East New Haven is a coastal town in New Haven County. Its colorful history dates back to the 17th century and includes indigenous people, Puritan settlers, and ties to the American Revolution and Civil War. Today, dogs living in this neck of the woods get to enjoy not only the town’s heritage, but also the abundant outdoor recreation opportunities.
The Farm River State Park sits in the southeastern corner of East Haven. This 61 acre state park is calling your pup’s name, so grab his leash and head on over. It is located on the Farm River right before it empties into the Long Island Sound. Follow the Self-Guided Nature Trail to get a feel for the park’s flora and fauna. It takes about an hour, so your four legged walking buddy will get some great exercise. There are also a couple other trails that will let you see more of the park’s beautiful scenery.
For an easy afternoon walk, take a stroll through the East Haven Town Green. This 2.5 acre green space is a community gathering place. You and your pooch can meander through the park and admire the memorials to war veterans, or take a seat on a bench for some good old fashioned people watching.
Looking for a pawsome walk for your pooch? Pop over to Supply Pond Park in the neighboring town of Branford. Your four legged pal will love exploring this beautiful forested park. Follow the trails through the groves of trees, along the banks of cool creeks, and around Supply Pond. There is plenty of shade for those hot summer days, but there are also plenty of bugs, so be sure to pack some bug spray. You’ll get about a two mile walk in, so hopefully your pal will be tuckered out when it’s time to go home. Since this is a very pup-ular trail for dog walkers, your pal will definitely meet new friends.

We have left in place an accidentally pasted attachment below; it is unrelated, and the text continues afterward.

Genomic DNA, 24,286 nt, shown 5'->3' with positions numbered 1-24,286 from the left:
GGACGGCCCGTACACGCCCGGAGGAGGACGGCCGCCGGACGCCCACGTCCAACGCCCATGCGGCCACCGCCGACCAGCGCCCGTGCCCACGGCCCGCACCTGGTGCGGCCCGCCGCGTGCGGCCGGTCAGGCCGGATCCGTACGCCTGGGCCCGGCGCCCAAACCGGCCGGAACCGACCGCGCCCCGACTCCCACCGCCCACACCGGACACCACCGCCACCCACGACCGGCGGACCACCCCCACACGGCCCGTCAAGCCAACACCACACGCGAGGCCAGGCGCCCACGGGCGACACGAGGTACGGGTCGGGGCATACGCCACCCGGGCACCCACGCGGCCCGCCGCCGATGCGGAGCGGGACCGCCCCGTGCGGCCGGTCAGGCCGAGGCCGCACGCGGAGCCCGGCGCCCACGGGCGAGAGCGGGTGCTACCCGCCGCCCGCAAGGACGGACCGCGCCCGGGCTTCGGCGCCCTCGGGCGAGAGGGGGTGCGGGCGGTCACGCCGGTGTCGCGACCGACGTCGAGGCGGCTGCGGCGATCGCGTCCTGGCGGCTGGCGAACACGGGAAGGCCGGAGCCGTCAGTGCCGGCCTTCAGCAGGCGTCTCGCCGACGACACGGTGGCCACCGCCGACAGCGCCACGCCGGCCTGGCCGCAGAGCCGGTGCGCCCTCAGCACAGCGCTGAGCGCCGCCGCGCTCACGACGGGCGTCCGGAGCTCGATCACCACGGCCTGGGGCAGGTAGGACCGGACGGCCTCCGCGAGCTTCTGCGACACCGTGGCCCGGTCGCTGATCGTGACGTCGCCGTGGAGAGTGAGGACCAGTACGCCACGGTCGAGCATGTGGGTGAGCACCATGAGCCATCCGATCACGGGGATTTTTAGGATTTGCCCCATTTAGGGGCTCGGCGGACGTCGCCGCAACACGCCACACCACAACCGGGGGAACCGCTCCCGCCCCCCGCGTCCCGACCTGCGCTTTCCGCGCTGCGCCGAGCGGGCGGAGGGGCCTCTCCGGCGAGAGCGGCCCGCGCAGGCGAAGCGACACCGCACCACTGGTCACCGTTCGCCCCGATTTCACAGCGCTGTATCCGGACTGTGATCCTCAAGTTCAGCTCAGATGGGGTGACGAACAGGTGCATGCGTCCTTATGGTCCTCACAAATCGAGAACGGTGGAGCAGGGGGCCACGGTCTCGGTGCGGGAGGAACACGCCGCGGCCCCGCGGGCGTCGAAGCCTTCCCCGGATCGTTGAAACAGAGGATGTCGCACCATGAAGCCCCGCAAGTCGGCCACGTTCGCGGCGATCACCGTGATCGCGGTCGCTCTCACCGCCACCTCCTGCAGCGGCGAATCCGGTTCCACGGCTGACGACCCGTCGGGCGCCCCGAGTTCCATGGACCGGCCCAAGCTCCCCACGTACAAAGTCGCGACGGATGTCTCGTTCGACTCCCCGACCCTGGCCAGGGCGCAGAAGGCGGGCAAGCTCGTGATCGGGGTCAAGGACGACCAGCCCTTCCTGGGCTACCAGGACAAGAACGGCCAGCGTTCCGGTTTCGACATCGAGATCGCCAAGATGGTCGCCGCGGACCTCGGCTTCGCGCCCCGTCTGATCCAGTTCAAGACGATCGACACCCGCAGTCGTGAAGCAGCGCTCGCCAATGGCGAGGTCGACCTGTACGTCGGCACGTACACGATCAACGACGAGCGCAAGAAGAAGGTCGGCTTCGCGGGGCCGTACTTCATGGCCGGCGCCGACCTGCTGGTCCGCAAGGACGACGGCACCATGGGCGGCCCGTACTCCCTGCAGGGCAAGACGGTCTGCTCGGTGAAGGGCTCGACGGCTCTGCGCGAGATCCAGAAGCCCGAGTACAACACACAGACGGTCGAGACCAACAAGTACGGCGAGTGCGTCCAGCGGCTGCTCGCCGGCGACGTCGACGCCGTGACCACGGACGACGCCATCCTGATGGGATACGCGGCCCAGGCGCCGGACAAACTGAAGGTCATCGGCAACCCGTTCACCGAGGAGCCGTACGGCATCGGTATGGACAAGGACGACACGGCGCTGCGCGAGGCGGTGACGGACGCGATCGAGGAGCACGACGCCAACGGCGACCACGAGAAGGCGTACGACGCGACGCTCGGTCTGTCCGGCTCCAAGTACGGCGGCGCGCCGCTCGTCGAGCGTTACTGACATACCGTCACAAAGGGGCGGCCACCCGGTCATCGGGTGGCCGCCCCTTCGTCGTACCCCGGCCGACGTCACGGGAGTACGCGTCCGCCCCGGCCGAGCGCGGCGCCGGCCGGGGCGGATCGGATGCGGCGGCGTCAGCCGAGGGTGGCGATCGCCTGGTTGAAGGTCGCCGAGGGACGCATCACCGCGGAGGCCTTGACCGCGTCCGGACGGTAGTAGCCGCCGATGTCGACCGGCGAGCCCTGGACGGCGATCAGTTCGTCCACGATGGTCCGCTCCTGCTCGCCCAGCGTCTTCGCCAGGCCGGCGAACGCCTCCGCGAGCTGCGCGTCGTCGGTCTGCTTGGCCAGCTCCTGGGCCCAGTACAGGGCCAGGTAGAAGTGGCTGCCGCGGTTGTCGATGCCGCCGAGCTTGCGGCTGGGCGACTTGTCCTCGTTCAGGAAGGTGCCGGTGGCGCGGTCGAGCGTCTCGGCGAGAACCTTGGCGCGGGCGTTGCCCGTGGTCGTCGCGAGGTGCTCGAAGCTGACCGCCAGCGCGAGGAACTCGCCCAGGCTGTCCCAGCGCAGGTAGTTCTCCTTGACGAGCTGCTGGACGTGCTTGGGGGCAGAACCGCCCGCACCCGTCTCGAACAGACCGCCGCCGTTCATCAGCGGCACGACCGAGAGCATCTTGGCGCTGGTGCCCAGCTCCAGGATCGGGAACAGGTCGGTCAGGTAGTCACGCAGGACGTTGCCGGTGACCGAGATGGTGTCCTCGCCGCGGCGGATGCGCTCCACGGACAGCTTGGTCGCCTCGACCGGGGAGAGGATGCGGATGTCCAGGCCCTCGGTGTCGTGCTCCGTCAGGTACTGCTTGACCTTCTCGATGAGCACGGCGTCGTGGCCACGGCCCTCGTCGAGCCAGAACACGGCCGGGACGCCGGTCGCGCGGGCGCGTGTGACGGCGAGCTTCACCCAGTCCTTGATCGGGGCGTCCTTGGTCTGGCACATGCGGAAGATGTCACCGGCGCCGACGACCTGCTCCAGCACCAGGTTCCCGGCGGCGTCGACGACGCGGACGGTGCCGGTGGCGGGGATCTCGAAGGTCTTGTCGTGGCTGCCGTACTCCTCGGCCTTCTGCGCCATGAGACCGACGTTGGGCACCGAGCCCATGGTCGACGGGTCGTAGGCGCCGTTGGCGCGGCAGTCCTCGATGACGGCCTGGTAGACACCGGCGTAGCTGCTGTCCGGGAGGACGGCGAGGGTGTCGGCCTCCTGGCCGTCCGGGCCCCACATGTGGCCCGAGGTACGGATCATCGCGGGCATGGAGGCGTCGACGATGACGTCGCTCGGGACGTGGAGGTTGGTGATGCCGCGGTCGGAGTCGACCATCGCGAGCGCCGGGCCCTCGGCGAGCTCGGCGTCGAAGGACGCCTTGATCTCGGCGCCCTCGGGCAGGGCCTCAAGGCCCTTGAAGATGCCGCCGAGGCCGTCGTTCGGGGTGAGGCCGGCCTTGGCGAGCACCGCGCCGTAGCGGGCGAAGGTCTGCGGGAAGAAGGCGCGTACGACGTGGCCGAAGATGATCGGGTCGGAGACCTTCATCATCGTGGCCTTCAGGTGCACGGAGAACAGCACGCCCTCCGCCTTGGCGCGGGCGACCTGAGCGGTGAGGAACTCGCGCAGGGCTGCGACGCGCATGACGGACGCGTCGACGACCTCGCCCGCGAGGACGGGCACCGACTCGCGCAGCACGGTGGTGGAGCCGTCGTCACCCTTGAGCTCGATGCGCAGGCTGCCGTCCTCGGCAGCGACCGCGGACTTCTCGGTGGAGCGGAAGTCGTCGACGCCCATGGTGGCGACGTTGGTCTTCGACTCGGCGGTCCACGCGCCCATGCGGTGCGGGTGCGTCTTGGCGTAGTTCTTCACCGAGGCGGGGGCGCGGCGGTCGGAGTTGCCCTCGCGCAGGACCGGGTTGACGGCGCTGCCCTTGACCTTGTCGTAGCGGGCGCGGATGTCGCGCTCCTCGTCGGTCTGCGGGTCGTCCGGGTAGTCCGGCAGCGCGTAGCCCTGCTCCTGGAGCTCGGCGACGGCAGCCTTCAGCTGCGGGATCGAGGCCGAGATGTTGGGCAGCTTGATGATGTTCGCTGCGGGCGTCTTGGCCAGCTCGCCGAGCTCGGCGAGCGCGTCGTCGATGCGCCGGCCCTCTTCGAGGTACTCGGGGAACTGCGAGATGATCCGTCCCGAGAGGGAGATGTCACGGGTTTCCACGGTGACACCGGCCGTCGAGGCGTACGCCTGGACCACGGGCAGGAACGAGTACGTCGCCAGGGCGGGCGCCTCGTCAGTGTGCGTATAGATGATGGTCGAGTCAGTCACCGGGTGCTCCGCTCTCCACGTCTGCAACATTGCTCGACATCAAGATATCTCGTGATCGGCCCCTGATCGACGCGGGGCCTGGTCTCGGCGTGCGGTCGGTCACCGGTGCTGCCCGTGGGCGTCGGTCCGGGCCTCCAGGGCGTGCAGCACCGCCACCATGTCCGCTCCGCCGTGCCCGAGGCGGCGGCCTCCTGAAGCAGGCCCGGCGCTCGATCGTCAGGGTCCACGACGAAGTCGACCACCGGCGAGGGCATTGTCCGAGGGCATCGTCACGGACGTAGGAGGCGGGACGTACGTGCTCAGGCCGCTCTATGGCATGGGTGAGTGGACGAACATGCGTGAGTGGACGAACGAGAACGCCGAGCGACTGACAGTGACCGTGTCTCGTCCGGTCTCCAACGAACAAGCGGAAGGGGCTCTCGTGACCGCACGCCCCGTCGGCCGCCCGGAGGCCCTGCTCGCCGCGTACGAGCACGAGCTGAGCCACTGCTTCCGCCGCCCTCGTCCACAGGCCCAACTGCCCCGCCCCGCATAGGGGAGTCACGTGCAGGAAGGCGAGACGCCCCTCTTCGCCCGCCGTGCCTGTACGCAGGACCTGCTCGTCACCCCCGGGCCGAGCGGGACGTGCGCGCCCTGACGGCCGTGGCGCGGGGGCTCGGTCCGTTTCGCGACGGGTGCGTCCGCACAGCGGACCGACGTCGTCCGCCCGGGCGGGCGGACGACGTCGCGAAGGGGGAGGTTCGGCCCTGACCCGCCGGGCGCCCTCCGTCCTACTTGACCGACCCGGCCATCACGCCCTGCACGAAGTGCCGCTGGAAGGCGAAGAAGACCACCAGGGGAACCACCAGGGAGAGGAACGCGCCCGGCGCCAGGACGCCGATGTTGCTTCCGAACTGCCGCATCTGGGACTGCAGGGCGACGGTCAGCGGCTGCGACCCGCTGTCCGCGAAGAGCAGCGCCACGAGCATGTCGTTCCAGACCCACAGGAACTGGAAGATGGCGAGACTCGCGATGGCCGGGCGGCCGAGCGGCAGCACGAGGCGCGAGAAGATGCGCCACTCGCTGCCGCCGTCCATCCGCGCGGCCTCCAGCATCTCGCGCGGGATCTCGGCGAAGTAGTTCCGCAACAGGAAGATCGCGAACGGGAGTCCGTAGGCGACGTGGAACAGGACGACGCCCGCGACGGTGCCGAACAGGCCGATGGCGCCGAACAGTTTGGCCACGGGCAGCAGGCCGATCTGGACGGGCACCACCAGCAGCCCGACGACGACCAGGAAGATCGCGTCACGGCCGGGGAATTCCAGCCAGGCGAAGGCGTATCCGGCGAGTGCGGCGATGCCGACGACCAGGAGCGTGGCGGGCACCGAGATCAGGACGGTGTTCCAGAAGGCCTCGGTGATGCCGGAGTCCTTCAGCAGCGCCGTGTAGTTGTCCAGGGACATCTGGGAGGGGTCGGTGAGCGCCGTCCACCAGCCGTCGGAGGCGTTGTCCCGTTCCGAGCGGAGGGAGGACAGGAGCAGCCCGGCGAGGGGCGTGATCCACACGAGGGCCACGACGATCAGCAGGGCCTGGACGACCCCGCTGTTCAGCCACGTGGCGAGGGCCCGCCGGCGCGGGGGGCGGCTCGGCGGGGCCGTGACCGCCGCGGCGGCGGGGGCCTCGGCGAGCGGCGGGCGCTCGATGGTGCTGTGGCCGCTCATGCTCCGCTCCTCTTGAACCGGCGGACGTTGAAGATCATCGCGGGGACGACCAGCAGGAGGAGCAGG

Beacon Hill Preserve is just minutes away from East Haven. It is located on the east side of Farm River in Branford. Pack up your pooch and pay a visit to this park for some puptastic hiking. The preserve is named after Beacon Hill, a 100 foot rock outcropping that towers over the surrounding area. There are a couple of short trails throughout the property that provide stunning views of the Farm River marshes and Long Island Sound. Be sure to visit in the spring when a variety of wildflowers make this space even more amazing. Your furry hiking buddy will absolutely love getting his exercise in such a beautiful setting!
It’s no secret that a tired dog is a good dog. Help your dog be her best by taking her for a walk on the Shoreline Greenway Trail. This wooded trail is just over a mile one way. It takes you through a forest of hemlock and laurel to a panoramic view of the tidal wetlands and Bradford Preserve. Along the way you’ll pass rock outcroppings formed by ancient glaciers, and will probably see some birds and butterflies. The trail also connects to Farm River State Park, so if your pooch still has energy to burn, you can continue your walk.
If your dog is looking for some adventure, grab his leash and head over to Peter’s Rock Park. Located in North Haven, this park is only six miles north of East Haven. Peter’s Rock is the main feature of this park, comprising of a large rock that rises over 300 feet and provides a 360 degree view of the surrounding area. The trail to the summit is about a mile. Your canine companion will feel like a champ when he makes it to the top. A variety of other trails lead through forests and wetlands and past rock outcroppings. This park will definitely make your pup’s tail wag!
East Rock Park is just a quick 20 minute drive from East Haven in the neighboring town of New Haven. This park sprawls over 400 acres and has everything your pup could wish for. Over 10 miles of trails weave throughout the park, so your dog will have plenty of opportunity to burn some energy. Designated trails range from just under a mile to 2.14 miles. Since there are several connecting spur trails, you can even make up your own route. After your stroll, find a spot near Mill River or Lake Whitney and have a snack and some water. Be sure to bring enough to share with your furry BFF.